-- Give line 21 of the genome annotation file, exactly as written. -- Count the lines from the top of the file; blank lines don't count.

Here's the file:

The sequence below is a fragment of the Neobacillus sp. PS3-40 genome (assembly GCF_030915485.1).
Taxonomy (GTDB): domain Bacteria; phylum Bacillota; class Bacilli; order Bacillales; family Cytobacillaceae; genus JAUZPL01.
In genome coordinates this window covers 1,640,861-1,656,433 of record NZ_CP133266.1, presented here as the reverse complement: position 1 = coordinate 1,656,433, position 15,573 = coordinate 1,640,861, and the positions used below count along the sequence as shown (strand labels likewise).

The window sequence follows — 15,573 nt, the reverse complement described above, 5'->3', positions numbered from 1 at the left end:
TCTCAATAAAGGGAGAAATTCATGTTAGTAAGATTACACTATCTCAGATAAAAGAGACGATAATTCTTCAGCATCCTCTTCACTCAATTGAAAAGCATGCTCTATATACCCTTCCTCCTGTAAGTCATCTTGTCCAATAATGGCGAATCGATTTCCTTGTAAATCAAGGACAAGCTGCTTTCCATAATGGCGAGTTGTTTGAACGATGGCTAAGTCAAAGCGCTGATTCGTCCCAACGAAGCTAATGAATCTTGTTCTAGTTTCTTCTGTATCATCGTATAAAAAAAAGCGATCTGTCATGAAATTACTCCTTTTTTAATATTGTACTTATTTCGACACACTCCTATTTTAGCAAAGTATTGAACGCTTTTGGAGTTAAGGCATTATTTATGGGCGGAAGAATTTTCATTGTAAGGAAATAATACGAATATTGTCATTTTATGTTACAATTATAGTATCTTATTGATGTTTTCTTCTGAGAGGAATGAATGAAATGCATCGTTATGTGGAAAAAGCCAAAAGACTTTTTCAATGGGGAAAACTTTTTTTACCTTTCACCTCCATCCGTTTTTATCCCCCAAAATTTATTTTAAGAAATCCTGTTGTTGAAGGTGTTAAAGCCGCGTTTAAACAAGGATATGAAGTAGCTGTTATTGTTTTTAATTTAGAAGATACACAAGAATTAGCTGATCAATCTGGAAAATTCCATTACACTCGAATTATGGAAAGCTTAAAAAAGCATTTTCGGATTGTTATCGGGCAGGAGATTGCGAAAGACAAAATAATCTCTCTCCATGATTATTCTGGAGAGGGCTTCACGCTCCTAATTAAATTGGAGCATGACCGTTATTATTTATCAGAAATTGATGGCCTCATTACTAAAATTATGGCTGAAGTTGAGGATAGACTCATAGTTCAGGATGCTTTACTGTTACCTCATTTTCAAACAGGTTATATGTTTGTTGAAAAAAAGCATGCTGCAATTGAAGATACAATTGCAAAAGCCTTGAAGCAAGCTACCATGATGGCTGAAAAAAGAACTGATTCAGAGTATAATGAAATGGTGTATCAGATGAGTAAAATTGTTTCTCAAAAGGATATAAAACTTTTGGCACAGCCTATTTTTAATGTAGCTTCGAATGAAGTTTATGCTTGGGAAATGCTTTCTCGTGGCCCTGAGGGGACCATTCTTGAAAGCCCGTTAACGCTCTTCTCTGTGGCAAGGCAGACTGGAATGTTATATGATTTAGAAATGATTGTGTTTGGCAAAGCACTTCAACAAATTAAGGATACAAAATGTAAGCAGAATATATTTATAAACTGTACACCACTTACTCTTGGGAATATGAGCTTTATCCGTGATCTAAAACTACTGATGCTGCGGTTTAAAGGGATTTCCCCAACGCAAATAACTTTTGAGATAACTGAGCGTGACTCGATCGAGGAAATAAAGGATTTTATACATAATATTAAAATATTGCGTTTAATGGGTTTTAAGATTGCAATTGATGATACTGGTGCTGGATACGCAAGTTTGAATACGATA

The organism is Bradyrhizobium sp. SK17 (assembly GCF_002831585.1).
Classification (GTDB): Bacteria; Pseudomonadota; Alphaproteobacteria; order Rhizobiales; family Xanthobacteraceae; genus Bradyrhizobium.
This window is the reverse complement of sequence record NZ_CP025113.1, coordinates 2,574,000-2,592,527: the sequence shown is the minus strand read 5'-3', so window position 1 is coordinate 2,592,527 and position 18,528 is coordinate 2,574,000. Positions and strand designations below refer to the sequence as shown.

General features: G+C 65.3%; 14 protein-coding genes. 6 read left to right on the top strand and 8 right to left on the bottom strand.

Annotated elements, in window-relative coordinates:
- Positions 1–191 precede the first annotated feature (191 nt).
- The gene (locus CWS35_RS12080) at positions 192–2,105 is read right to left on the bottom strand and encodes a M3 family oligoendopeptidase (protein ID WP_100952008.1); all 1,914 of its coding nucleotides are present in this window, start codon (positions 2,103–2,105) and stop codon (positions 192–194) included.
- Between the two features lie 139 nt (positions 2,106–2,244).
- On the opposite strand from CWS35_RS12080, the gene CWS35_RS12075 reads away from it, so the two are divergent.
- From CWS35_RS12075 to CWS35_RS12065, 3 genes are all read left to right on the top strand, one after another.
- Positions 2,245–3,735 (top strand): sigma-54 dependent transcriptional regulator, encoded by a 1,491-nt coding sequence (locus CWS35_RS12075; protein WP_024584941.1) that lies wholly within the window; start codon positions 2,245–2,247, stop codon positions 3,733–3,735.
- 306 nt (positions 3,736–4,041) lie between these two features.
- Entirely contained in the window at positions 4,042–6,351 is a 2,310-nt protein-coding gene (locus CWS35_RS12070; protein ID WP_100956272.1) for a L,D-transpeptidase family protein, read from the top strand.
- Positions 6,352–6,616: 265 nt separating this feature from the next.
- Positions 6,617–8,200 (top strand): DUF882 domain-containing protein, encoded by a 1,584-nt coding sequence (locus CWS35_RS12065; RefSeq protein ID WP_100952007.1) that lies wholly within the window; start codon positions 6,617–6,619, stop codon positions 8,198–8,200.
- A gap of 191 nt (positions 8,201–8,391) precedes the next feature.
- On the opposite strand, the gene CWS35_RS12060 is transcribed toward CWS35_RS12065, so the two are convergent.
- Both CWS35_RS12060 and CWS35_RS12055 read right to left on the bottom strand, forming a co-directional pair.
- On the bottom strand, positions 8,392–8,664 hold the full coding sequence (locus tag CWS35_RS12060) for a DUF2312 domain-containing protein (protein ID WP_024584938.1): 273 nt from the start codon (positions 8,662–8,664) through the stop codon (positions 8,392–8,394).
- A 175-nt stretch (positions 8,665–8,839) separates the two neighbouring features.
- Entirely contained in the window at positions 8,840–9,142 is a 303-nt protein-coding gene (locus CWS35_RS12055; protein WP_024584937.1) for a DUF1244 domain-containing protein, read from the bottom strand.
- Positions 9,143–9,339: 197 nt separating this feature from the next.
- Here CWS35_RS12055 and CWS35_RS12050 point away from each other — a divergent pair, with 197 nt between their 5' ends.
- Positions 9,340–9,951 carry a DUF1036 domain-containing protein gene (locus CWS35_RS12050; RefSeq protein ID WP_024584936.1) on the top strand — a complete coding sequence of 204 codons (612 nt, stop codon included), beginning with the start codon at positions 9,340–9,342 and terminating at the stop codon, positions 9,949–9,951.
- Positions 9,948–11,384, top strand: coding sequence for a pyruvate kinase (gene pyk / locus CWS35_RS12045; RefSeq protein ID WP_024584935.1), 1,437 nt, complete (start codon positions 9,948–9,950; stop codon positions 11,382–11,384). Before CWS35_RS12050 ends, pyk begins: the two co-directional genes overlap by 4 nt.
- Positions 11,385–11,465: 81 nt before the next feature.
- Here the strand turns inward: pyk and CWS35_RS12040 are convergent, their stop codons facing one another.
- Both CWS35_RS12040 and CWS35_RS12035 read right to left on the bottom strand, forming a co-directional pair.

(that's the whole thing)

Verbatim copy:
- A gap of 191 nt (positions 8,201–8,391) precedes the next feature.